Caroline L. Dodge to Jane Addams, [September 1912]

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From Caroline L. Dodge.

Morningside
Beverly Mass

Miss Jane [Addams],

This is a morning greeting to the bravest of American Women I know you will not be inhospitable to my warm appreciation of your faction. If no one whose name is closely associated  with a non political work may indulge in political activity then <we may as well say> no one who is broadly humanitarian may be allowed to participate in the government of our country. It is like saying that a Minister may not be interested in any live question. But we know that the only chance of a church survival is in the very fact of that certain men break the rule and certain others uphold <those men>. I believe, today, that the unordained preachers are [doing] by far the greatest religious work that is [being] done. I have lately broken away from a religious body just for this reason. I have been an ardent Unitarian & had the pleasure of hearing Mr. Jones at the Anniversary Meetings this spring. But it was pitiful to hear even the "grand old man" attempt to reconcile [page 2] the accepted status of the Christian Minister with any real progress at all. (I hope I'm not give you an idea I'm a minister. No. I am a mother of three [strong] children) I [saw] <him> to speak with afterward, but I only held hands with the dear soul for a moment I smiled my prettiest to keep up his courage for you must know "what is the use of talking". I have been for five years a contributor to that fine paper the "Christian Register," but that too seems inclined to go the way of all the works of a fallible humanity & to be [growing] hopelessly old fashioned. I do not like that term because I love old fashioned things but I mean rather unsympathetic in <to> great movements.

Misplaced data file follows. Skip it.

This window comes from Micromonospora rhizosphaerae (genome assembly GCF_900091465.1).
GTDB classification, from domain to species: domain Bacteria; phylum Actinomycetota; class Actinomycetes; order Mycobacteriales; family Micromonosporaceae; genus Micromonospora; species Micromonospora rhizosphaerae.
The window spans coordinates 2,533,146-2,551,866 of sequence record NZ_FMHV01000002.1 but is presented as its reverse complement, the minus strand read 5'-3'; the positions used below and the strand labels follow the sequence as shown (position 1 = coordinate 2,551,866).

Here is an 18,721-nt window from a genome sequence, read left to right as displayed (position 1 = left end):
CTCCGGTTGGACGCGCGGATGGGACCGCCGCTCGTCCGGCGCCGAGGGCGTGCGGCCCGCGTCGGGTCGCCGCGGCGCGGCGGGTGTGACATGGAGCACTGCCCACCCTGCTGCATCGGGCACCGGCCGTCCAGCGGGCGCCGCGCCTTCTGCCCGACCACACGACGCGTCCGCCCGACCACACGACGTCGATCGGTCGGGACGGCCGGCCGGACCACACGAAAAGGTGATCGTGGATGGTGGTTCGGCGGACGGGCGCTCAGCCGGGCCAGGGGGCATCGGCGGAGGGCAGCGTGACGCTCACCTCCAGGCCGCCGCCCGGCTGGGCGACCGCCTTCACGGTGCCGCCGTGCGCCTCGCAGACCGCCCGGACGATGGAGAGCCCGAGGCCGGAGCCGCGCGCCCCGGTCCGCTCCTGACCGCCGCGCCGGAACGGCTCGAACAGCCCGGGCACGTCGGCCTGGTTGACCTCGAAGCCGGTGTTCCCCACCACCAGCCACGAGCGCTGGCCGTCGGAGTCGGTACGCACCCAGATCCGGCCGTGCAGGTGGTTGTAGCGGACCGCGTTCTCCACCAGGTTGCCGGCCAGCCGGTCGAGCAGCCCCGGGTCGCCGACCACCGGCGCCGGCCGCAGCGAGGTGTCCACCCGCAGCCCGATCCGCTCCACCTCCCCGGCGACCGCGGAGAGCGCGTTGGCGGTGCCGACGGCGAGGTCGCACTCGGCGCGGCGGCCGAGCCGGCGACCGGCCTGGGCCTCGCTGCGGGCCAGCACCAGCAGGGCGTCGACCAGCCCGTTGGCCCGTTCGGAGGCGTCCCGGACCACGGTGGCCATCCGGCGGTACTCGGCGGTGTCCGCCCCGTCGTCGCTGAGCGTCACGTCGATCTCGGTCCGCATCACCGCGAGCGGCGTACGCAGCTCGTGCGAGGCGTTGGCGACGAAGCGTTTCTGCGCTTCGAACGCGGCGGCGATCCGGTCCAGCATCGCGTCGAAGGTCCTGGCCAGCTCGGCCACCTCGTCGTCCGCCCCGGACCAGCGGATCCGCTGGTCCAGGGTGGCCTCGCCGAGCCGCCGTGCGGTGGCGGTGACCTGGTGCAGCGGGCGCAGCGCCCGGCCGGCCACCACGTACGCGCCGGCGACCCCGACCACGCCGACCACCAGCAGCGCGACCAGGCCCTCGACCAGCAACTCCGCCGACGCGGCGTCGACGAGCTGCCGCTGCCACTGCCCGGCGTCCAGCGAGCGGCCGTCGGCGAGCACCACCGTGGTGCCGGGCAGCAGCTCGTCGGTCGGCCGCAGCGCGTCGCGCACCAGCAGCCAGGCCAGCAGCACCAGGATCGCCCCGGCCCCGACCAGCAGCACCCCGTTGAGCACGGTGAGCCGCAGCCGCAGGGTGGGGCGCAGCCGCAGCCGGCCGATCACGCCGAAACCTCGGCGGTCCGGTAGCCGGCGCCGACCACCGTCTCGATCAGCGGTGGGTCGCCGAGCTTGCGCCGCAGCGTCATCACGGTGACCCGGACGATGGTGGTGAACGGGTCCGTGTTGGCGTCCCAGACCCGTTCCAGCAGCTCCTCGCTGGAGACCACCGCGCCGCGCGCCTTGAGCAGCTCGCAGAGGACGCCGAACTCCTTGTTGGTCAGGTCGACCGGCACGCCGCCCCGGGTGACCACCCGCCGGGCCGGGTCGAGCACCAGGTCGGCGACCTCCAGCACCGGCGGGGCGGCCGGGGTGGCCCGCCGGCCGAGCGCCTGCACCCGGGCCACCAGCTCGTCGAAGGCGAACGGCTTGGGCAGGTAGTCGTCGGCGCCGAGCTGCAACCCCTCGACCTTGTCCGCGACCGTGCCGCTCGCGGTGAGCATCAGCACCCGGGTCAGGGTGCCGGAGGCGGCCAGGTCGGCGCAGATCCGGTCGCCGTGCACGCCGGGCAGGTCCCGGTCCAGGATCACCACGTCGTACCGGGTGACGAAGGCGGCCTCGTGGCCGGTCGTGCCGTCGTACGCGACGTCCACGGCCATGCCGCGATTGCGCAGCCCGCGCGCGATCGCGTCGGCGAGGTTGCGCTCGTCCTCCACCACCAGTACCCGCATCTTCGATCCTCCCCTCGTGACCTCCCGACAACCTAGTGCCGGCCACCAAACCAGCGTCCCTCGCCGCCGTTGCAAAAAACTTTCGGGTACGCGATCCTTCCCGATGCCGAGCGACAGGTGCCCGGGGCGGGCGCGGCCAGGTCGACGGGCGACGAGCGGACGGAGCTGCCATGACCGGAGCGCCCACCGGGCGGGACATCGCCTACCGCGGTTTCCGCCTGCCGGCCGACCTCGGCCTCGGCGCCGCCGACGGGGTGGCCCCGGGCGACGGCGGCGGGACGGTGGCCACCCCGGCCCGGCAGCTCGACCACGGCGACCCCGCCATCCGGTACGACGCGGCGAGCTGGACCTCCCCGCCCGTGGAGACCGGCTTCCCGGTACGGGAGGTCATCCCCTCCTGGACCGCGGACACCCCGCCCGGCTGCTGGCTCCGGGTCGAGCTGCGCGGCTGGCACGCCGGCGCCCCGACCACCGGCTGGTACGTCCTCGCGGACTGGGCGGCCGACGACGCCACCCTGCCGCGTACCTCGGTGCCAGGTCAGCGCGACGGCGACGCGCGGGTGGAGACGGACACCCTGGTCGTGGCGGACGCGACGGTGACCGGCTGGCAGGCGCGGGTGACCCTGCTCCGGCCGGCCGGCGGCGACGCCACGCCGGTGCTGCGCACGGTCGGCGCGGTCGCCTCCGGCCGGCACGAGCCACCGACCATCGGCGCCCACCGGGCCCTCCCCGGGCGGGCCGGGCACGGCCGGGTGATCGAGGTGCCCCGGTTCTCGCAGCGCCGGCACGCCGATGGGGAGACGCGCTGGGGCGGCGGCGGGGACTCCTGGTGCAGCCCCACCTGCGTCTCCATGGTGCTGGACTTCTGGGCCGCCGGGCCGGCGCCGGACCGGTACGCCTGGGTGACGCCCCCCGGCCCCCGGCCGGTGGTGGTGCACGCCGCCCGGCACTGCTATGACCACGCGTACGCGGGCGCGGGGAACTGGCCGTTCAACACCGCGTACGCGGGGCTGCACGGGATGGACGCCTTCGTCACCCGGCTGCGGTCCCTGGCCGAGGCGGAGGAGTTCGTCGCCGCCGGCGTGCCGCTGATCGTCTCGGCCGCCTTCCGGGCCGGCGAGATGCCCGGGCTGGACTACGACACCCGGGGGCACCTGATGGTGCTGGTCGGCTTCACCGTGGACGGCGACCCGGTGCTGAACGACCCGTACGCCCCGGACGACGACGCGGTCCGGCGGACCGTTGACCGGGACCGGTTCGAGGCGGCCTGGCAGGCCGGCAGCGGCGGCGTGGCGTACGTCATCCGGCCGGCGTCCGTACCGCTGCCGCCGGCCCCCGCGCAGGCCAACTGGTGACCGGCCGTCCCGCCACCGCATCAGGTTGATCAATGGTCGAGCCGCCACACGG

I glory in your [illegible] courage. Col. Roosevelt is a very wonderful product of a most remarkable age and I am glad you could stand for him. Miss. Boardman is most out of date. Nor can she speak of "non political" all politics is life now Municipal Nature. International, and those who fail to see it are blind. The divorce of religion and ethics from politics is the <contributing> cause of much of the disorder in a Natural life today. Don't let them discourage you, my dear, a [continued on top of page 2] dare, for a moment to think that a woman's "good judgement" will desert her when She comes to the political field. I have been a writer of essays so it comes natural for me to write briefly though now I am engaged on a book of reminiscences of my Aunt Gail Hamilton. Yours Fraternally

C.L.D.